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A few days ago a major typhoon struck the Philippines and then Vietnam, with another smaller storm heading in roughly the same direction. At about the same time, a tropical cyclone hit Somalia and killed at least 100 people there. The United States is not unaffected by the impacts of large tropical storms. There is reason to believe that tragedies like these may become more common or more severe with climate change. We must first address the urgent needs of the people in the affected areas, but it is also true that events like these and the voices of the victims must drive our continued commitment to address climate change preemptively.

Yeb Saño, the Philippines’ negotiator at the UN Climate Talks, found himself in the position of addressing an international body about the damaging effects of climate change while his own family was living in the affected area. We should take our lead from him. When he gave his address to the gathered representatives from around the world, he announced a hunger strike on behalf of his people which he would continue until the UN group completed the job they had convened to do. Saño’s brother, along with his fellow citizens, was occupied with recovering the dead and helping the survivors while Saño himself sought international recognition of the climate crisis; he was moved to say, “The climate crisis is madness.”

The exact nature of future storms is uncertain, but there are four lines of scientific evidence that hurricanes will be more of a problem in the future than they were in the past.

First, sea levels continue to rise, so the same storm ten years from now vs. ten years ago will have significantly greater impact.  Sea level rise was a significant factor with Superstorm Sandy and Katrina, and was likely a factor in the high death toll and extensive damage caused by Haiyan.

Second, large storms are likely to produce more rain over a broader area because a warmer atmosphere contains more moisture; large storms will bring increased inland flooding, a major cause of damage, injury, and death in tropical storms and cyclones.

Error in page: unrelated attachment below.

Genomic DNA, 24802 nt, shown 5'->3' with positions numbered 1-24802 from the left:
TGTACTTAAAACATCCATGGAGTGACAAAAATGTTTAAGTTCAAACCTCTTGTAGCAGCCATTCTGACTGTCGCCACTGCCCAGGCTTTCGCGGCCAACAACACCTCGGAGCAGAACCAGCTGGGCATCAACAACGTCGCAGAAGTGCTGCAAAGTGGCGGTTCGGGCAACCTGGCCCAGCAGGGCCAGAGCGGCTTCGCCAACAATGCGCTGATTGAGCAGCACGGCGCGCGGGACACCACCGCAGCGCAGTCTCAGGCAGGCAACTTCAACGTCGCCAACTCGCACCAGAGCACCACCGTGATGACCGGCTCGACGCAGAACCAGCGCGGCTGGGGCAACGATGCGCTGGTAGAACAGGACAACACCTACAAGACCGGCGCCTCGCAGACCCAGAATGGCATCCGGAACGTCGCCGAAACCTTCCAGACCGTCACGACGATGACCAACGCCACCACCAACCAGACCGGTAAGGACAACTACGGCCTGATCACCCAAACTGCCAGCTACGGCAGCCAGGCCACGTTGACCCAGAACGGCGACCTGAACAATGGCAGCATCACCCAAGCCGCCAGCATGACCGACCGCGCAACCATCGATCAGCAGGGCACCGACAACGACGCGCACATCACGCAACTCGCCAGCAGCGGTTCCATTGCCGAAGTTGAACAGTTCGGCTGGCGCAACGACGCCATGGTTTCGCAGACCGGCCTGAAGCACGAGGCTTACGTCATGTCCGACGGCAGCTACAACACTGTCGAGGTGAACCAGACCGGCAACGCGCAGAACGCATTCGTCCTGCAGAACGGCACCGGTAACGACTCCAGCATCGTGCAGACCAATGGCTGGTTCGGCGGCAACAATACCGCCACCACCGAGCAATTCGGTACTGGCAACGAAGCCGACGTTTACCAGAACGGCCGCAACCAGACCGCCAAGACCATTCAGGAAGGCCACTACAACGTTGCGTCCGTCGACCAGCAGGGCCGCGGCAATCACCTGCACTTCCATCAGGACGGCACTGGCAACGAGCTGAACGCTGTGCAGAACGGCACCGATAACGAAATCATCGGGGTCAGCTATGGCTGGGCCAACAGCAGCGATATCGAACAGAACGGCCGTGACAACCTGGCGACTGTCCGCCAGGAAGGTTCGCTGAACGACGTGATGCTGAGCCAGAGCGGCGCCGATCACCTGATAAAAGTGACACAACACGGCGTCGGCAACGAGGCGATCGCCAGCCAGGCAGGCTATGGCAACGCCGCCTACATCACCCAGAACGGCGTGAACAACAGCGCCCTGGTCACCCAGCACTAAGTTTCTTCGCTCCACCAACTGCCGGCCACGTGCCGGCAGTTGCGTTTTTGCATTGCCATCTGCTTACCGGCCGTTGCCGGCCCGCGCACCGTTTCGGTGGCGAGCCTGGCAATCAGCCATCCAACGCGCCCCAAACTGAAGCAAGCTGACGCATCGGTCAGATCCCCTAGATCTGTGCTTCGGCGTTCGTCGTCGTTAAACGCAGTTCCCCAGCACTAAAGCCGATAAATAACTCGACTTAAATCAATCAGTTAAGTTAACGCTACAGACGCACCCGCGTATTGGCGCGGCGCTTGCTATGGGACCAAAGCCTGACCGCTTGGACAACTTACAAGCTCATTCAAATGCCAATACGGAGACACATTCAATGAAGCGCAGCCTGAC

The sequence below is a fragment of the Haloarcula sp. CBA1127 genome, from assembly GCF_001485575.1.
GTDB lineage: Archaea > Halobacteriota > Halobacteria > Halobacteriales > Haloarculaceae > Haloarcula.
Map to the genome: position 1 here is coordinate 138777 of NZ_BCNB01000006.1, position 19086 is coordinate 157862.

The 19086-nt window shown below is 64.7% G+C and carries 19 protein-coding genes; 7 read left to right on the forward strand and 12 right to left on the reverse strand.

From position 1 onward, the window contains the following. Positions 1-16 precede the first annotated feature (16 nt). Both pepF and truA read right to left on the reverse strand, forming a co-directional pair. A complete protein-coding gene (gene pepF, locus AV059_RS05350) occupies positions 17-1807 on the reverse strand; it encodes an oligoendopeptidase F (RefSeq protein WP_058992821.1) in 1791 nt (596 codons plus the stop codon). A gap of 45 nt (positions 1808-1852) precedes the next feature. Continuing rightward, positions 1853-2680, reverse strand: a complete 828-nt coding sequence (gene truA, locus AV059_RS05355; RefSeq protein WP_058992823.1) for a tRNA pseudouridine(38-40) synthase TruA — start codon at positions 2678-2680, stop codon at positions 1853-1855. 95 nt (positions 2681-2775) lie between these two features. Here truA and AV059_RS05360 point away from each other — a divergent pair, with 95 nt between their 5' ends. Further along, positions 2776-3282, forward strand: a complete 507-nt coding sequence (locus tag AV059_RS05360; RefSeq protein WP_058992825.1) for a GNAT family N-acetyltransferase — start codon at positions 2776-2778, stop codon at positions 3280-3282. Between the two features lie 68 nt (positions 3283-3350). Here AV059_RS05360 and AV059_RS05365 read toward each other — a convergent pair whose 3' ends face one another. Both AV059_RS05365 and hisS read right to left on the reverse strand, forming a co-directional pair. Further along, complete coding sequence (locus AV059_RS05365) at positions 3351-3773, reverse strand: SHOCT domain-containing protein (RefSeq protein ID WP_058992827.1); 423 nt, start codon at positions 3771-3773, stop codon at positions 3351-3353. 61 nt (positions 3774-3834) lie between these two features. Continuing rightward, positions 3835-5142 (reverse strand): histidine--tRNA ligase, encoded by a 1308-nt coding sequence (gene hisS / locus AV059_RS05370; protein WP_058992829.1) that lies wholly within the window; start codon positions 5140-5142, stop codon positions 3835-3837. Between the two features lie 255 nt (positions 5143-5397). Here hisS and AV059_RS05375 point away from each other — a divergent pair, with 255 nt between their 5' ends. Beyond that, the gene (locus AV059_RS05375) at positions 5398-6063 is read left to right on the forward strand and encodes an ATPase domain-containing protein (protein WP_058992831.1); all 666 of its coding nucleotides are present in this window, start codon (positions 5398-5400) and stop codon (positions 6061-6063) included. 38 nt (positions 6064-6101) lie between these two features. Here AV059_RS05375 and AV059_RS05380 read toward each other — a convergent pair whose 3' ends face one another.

Third, increased sea temperatures may generate more intense storms.  This seems to have happened with Katrina and Haiyan; the sea surface temperature drives the storm’s formation, but in these two storms the sea was unusually warm at a greater depth, several meters, causing those storms to become much stronger than they otherwise might have been. Recent studies have shown a strong association between sea surface temperatures in the Pacific and the cumulative strength of the storms that happen in a given year.

Fourth, and less certain, is the possibility that there will be more hurricanes and typhoons. One of the best models for predicting past hurricane frequency predicts that this will happen in the future, and by the way, that model predicted the current relatively anemic Atlantic storm season with good accuracy.   Major tropical storms occur with highly varying frequency from year to year, so it is difficult to identify any trend over just a few decades for which there are good records, but the climate models are increasingly accurate and they suggest that globally we can expect an uptick in frequency.

It is often said that it is impossible to link a given weather event with climate change.  This is no longer true, if it ever was.  The typical climate for a region or a season tells us what weather is “normal.” Climate change is pushing us into a new normal; the climate has warmed, there is more energy in the atmosphere, the jet streams have changed their configuration and are thus more likely to stall weather patterns as happened this year in Calgary and Colorado. This is the new climate, and thus, there is a new normal for the weather in any given region or season.  It appears that the new normal is now, and will increasingly be in the future, one with a significantly greater threat of damage, injury, and death from major tropical storms and other severe weather events.

There are many approaches to addressing this problem, but most of them start with one initial step: stop denying the importance and reality of the accepted science of climate change. This is something individuals must do, the media must do, and politicians and policy makers must do.  This is something that must start now, and really, should have started years ago.

Bad storms have always happened. But, to ignore the fact that humans are making them worse is certainly, as Saño put it, “climate madness.”

Cross posted at the Minnesota Progressive Project and

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Comment Preferences

  •  as our own meteor blades likes to say (6+ / 0-)

    delay is denial... we need the political and economic leaders who do accept the science to start creating policies that treat climate change as the crisis that it is.